Culture and Gender Roles
Culture is part of the everyday fabric of every society, which includes the United States society. Culture is significant as it helps in shaping the way things are done as well as our understanding of why things should be done in a particular manner. Based on this, culture involves the entire complex of distinctive material, spiritual and emotional features that a society possesses which included not only arts and letters but also modes of life, the value system, the fundamental rights of an individual as well as the traditions and beliefs. It, therefore, encompasses everything that is done in a society, and to which acts as a guide to the future generations.
Gender and culture are closely related. The expectations regarding behaviors and attributes that are appropriate to men or women as well as the relationship between men and women tend to be shaped by culture. Gender relations and gender identities are critical aspects of a culture as they are responsible for shaping the way daily life activities are performed in a family as well as on the broader community and the workplace. Gender functions as an organizing principle for society due to the cultural meanings provided to being a male or a female. Gender functions are evident in the division of labor in relation to gender. In most societies, especially in the United States, there are clear patterns of men’s work and women’s work that exist both in the household as well as on the broader society. However, there are cultural explanations as to why the division of labor does exist and why it should be so.
In the short story, “But I’m a Cheerleader”, the story is not only about sexuality, but also gender and the social construct of the gender roles (Babbit). The aspect of gender construct is depicted in the costumes where intense blues and pinks production costumes and designs are produced. With the campers wearing clothes that are typically associated with the standard male outfit and the standard female outfit, it tries to illustrate to the campers how normal straight people dress. Besides, the gender roles in the short story are reinforced by the tasks that are performed by the campers. For example, girls are taught how to clean a house, change a baby, wear a wedding dress, how to sew, how to wear make-ups and also how to look like a pretty young woman. Boys, on the other hand, are taught how to fix a car’s engine and change tires, how to play football and how to chop wood and spit. However, every society has differing roles of men and women as the patterns, and the explanations differ among the societies, which as well tend to change over time. Based on this, it is evident that as we move from one geographical location to another, societies tend to have different roles for both men and women.
While the specific nature of gender relations varies among different societies across the globe, the general pattern that does exist is that women compared to men have less personal autonomy. They also have fewer resources at their disposal, limited influence over the decision-making process which shape their personal lives as well as the society. Based on this, it is evident that there is a disparity between males and females not only in the United States but among all societies across the globe. Women have no equal opportunities, especially in places of work which include remuneration as well as the promotions to higher positions.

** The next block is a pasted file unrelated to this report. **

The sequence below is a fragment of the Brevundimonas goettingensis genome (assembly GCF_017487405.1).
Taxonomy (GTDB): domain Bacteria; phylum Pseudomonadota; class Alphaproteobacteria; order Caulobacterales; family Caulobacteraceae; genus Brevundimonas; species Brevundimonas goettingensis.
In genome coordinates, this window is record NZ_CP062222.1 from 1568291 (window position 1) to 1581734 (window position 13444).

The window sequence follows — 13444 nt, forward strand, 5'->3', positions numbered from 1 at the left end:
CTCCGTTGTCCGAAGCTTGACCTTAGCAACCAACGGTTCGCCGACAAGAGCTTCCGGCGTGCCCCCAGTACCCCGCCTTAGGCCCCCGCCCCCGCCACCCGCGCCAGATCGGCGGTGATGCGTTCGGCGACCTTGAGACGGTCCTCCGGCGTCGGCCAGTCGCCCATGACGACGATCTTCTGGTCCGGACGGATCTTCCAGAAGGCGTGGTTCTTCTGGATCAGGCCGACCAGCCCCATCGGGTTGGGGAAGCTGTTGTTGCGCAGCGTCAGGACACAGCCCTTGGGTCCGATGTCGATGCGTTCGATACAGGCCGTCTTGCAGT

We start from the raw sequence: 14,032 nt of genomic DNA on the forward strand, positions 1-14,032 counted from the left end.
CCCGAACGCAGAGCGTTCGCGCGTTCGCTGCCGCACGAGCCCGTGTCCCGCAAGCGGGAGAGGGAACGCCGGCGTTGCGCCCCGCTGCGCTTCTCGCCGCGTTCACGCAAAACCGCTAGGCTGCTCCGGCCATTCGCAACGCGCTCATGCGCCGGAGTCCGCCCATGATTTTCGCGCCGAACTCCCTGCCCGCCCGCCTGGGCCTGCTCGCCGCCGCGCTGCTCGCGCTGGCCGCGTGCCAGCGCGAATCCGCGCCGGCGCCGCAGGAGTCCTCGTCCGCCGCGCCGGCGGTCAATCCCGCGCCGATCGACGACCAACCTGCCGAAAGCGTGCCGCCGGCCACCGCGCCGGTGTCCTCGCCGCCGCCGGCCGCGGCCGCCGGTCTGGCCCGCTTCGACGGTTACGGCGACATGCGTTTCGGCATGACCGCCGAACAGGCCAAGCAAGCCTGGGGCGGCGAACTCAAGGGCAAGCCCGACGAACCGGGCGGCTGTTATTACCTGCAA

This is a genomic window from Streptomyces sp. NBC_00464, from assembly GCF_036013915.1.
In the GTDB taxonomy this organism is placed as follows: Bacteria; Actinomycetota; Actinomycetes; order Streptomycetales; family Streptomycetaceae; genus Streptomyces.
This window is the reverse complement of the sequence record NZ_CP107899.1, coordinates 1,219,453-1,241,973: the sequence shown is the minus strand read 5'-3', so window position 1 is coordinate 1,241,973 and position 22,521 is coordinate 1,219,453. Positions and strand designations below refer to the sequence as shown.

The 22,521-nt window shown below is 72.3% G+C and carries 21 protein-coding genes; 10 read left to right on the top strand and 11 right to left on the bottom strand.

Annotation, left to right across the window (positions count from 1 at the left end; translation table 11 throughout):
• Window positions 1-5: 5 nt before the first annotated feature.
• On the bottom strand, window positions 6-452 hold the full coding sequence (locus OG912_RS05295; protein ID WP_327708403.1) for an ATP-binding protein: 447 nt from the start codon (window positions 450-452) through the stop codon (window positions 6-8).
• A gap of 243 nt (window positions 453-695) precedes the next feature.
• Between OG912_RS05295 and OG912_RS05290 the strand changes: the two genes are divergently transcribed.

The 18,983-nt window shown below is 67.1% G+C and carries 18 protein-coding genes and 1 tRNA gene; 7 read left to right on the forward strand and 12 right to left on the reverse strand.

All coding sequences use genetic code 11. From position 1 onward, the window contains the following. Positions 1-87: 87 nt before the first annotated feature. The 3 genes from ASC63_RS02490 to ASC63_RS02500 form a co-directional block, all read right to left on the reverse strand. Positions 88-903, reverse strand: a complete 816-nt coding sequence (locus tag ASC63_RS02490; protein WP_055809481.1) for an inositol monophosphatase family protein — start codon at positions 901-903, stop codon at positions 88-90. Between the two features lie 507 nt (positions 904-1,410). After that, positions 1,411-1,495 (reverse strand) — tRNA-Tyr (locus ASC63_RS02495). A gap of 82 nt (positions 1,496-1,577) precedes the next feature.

Women remain underprivileged in many societies, with most societies being led and dominated by men in major institutions such as decision making, leaving women to be mere commentators. For example, in the story, “No Name Woman”, Kingston uses the story of her aunt to illustrate gender roles in China. Women in this society had to take and respect gender roles that society gives them. Among the gender roles that women had to follow in China include getting married, obeying men, being mothers and providing food (Kingston). Women had to get married, and this is clear of the continued societal gender perceptions that have continued to permeate in China.
The history of gender stratification has been existent for a long time, especially in Canada, but there has been significant progress in trying to bridge the gap between men and women, thus reducing gender inequality. However, the effects of male dominance have continued to permeate in most of the global societies, and this is evident in the short story “Trifles” where men take charge in the investigation of the murder (Glaspell). The investigators are in “Trifles’ disregard the plight of women, for example, despite Mrs. Forster being married, she lived a lonely life that compelled her to murder her husband.
In Canada between 18959 and 1969, women were deprived so many rights; for example, they were not allowed to own or control property and not permitted to love. Besides, employers could legally pay women less than a man in the same job, abducting a woman who was not an heiress was not a crime, and more recently, women did not have the right to safe and legal abortion. In most of the societies, men and women are expected to follow the defined roles, but in some of the communities are breaking free from the traditional bondage. In the United States, men can now cook while women provide for the family.
Babbit, Jamie. But I’m a Cheerleader. Apropos présente [éd., 2005.
Glaspell, Susan. Trifles: A play in one act. Baker’s Plays, 2010.
Kingston, Maxine Hong. No name woman. ABC, 1981.